In Turkey’s Last Armenian Village, a Place to Get Away From it All

The World

For the Geo Quiz we are looking for a province in southern Turkey about the size of Delaware.

The province used to be part of Syria once, but was ceded to Turkey in 1939.

It is an ethically diverse province and even includes a village with a 100 percent ethnic Armenian population.

The capital of the province is the city of Antakya.

Hatay is the answer to the Geo Quiz.

Hatay is home to the only village in Turkey that is populated solely by ethnic Armenians considering that most ethnic Armenians, in what was then the Ottoman empire, fled or were killed or ethnically cleansed in 1915.

Reporter Matthew Brunwasser paid the village a visit.

Bitterness over the 1915 Armenian massacres and ethnic cleansing in Turkey by then Ottoman forces is still unresolved. But Turkey’s last remaining village inhabited solely by ethnic Armenians is a seriously peaceful place. Vafikli Koyu today attracts visitors with its pretty views, excellent climate and tasty organic produce.

It’s a balmy Sunday in Vakifli Koyu, a sleepy village on a lush mountaintop overlooking the Mediterranean. The air smells like orange blossoms and the townsfolk, all 135 of them, never seem to hurry.

It feels like it could be any Sunday from over the centuries, as services start at the St. Astvatzatzin Armenian Apostolic Church. But today there is big news. The village has a new resident priest for the first time in 11 years. And today is his first service.

Father Avedis Tabashyan was born and raised nearby. He is 31 and excited about his new job.

“I think more worshipers will come to church because there will be regular services,” says Tabashyan. “The spiritual life of the people will improve because they have a priest now with whom they can share their problems.”

The village looks and feels more prosperous than its neighbors — largely due to the money sent by family members working abroad. There is also innovation here. The village was one of the first in Turkey to start growing organic oranges in 2004. Tabashyan says most of the young people have left and the remaining villagers have realistic expectations.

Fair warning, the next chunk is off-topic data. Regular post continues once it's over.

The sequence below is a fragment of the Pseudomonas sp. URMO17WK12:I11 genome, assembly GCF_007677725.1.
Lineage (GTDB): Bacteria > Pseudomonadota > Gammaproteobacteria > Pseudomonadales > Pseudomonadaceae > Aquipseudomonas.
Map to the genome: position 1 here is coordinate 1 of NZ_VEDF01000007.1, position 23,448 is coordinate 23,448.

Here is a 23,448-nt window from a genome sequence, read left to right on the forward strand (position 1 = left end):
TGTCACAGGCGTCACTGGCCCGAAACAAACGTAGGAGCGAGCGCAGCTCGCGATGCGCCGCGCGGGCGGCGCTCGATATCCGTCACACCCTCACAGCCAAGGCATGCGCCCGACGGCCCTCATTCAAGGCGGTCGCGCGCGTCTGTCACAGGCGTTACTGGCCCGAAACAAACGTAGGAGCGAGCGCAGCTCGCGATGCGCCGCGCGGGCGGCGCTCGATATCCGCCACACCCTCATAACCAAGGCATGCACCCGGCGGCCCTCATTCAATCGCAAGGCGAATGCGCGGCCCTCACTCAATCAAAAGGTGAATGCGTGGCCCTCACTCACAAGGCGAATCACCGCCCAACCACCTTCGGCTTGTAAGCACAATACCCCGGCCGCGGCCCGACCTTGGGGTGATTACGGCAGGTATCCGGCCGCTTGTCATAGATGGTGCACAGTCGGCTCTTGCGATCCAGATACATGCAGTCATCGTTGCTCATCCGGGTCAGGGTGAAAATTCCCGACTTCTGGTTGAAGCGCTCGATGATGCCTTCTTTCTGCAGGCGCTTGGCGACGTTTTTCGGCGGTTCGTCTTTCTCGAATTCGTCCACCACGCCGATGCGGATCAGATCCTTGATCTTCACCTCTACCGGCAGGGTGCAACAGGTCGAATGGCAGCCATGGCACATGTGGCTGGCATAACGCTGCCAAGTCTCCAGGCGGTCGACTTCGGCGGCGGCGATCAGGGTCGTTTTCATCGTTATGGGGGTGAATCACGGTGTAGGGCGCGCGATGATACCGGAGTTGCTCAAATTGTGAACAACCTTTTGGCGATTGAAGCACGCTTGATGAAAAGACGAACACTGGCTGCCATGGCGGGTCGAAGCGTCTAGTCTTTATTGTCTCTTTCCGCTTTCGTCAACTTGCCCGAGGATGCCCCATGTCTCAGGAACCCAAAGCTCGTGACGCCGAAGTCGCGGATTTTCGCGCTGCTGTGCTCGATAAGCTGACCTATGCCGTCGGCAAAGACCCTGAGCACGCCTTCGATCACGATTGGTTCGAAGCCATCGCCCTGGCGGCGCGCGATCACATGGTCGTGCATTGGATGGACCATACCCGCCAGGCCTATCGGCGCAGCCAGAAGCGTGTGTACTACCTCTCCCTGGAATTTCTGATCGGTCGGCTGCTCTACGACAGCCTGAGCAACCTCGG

“Agriculture doesn’t bring us much money so the population will continue to shrink,” he says. But even if there are only 50 people left in the village, there will still be Armenians here. And whenever there is a holiday those who have left will always remember the village and many will come back.

The village has a special history. In 1915, locals say, Armenians from the area held off Ottoman Turkish forces for 53 days. They signalled a passing French warship by hanging a banner on the mountaintop and were rescued. When the province became part of Turkey in 1939, only the residents of Vakifli Koyu decided to return. Today, villager Stepanos Chaparyan says they’ve mixed in nicely with their Muslim Turkish neighbors.

“There’s a little difference, but our traditions are very similar,” Chaparyan says. “We go to each others villages for weddings and religious festivals and there’s no problems at all.”

The village is tranquil. The runoff from village farms flows down steep stone steps, carved into the mountainside along the village’s streets.

It’s also a small village. Taking a short walk, I run into Chaparyan again, sitting on a bench and playing a wooden folk flute.

The song he’s playing is emblematic of the painful relations between Turks and Armenians, sari gelin or “blond bride” in Turkish.

“Sari gelin, sari” says Chaparyan. “It’s a song both Turks and Armenians share. The real meaning in Armenian is ‘mountain bride.'”

A documentary film using the name of the song, produced by Turks, promotes the Turkish nationalist perspective that Armenians were in fact the aggressors in the bloody events of 1915. But the people of Vakifli Koyu can’t be bothered. They’re more concerned about business.

Gohar Kartun is selling jars of locally grown and prepared food products to the crowds of Sunday tourists who like to shop here.

Kartun says that visitors come with a wide range of expectations. She says many Turks have never met an Armenian before and their curiosity can make her feel like she’s in a zoo.

“Sometimes, sometimes,” Kartun says. “It depends on the questions they are asking. Not everyone looks through the same window. Some of them say, ‘we are so happy to see Armenians in our Turkey.’ They want to come and see what kind of creatures we are.”

Kartun says that tourism is one economic bright spot for Vakifli Koyu. The main attraction in the Hatay region is the nearby ancient city of Antakya, Antioch in the bible. The province also has one of Turkey’s most multi-cultural populations, including Turks, Arabs, Christians of various denominations, Alevi and Sunni Muslims.

“Hatay is a rainbow and we are one of the colors. And I’m trying to show it to the world, “ Kartun says.

As Turkey matures politically and moves away from the ethnic nationalism of its founders, minorities like Armenians hope that Turks learn to appreciate diversity. Locals want people to think of Vakifli Koyu as nothing more than a place for a relaxing weekend stroll.

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